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Amit Kumar Trivedi Emily Vanlalmalsawmi Zothanmawii Renthlei Lalremruati Jongte

Abstract

The central oscillator is located in mammals' suprachiasmatic nucleus (SCN). The liver is the non-photic organ and the centre for metabolic activities. Food could be a potential zeitgeber for the liver as the timing of feeding is precise in animals. The present study hypothesized that the food provided at a different time of the day (consistently delay of 6 hours) could lead to the desynchronization of daily rhythms in clock genes in liver tissues.  The Winstar albino rats were divided into three groups and were exposed to a daily light-dark cycle (12L:12D; 12h light and 12h dark). The Group 1 (Control group) had food ad libitum, Group 2- second group- 6h food group had daily food availability of 6h (night fed group). In contrast, Group 3- T30 group was provided food for 6 hours but delayed by 6h from the previous day's food timing. After 30 days, animals were sacrificed at six-time points and the expression of clock genes was studied in the liver. Food cycle's effect was observed on body mass, and it was significantly (P < 0.05) reduced in the T30 group. The circadian clock persisted in both food ad libitum and night fed groups but changed in phase and amplitude. However, it lost daily rhythm in clock genes in liver tissues of the T30 group. These results are significant as they suggest that the food's timing is critical for synchronizing the circadian clock in the metabolic center, i.e., the liver.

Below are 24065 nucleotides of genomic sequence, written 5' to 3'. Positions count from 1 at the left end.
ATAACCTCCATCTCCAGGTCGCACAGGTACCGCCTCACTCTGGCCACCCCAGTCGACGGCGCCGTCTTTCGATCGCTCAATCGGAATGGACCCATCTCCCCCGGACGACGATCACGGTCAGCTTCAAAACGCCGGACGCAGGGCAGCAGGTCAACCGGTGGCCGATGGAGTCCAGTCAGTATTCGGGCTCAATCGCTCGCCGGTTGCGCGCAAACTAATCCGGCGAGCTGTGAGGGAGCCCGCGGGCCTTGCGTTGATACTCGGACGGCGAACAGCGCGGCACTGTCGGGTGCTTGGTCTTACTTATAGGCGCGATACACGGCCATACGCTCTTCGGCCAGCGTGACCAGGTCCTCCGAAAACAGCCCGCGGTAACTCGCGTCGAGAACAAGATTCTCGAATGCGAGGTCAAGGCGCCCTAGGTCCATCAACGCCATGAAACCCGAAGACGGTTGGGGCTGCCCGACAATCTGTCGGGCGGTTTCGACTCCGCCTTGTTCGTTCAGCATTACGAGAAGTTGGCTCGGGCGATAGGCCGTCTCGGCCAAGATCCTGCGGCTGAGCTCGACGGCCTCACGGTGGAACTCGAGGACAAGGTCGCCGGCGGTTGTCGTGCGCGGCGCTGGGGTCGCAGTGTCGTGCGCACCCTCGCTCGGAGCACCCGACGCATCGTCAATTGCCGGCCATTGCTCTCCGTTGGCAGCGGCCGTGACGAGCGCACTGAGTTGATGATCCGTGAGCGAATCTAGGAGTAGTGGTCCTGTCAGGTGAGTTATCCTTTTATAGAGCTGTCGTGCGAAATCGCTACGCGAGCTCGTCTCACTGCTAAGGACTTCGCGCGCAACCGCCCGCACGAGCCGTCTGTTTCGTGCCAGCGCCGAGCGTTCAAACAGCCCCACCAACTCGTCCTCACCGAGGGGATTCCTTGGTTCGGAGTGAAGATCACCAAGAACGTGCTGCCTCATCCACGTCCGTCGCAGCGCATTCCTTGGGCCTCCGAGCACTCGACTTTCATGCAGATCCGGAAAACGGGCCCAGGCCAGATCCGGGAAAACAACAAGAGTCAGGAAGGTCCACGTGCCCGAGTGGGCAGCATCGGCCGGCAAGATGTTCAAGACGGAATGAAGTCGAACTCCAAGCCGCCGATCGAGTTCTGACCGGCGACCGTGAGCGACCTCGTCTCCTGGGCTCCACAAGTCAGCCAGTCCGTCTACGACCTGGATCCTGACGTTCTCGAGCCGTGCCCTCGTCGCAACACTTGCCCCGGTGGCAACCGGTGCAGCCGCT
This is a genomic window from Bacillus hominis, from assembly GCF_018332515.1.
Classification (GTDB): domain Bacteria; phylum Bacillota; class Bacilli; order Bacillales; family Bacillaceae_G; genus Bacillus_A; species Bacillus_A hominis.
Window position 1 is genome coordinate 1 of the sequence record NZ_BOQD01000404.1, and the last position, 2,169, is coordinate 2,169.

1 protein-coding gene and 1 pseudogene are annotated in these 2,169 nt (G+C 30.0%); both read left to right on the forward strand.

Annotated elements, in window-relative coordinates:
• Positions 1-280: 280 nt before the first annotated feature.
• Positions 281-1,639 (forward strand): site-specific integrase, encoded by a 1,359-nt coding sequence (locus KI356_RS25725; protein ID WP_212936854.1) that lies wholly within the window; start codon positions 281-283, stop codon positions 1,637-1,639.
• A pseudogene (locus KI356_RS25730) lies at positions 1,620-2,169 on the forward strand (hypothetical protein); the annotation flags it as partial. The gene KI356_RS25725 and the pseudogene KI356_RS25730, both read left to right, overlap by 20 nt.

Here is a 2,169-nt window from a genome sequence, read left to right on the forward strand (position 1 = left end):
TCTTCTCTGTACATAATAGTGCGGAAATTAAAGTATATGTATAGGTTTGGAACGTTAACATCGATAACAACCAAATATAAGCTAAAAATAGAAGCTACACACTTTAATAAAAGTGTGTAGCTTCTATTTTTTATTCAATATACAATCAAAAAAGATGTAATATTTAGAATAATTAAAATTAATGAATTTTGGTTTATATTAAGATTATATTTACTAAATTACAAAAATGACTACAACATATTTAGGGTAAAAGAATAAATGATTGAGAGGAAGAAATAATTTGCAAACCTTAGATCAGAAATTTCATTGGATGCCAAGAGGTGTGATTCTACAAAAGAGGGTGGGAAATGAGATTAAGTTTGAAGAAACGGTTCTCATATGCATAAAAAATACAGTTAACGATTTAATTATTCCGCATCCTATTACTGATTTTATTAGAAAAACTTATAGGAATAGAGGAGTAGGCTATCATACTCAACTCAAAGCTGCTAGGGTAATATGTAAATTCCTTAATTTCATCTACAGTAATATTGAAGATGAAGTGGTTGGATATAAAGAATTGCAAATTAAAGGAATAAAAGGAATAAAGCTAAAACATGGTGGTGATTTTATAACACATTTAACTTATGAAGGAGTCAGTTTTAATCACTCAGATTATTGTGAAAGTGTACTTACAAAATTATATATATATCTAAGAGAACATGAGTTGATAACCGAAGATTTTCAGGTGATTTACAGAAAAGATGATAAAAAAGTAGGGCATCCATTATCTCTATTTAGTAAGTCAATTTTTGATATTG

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Keywords

Circadian clock, Daily rhythms, Hepatic, Oscillation, Peripheral

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Trivedi, A. K., Vanlalmalsawmi, E., Renthlei, Z., & Jongte, L. (2022). Food, not the photoperiod, entrains the circadian rhythms in the liver of Winstar albino rats. Journal of Applied and Natural Science, 14(2), 559–565. https://doi.org/10.31018/jans.v14i2.3447
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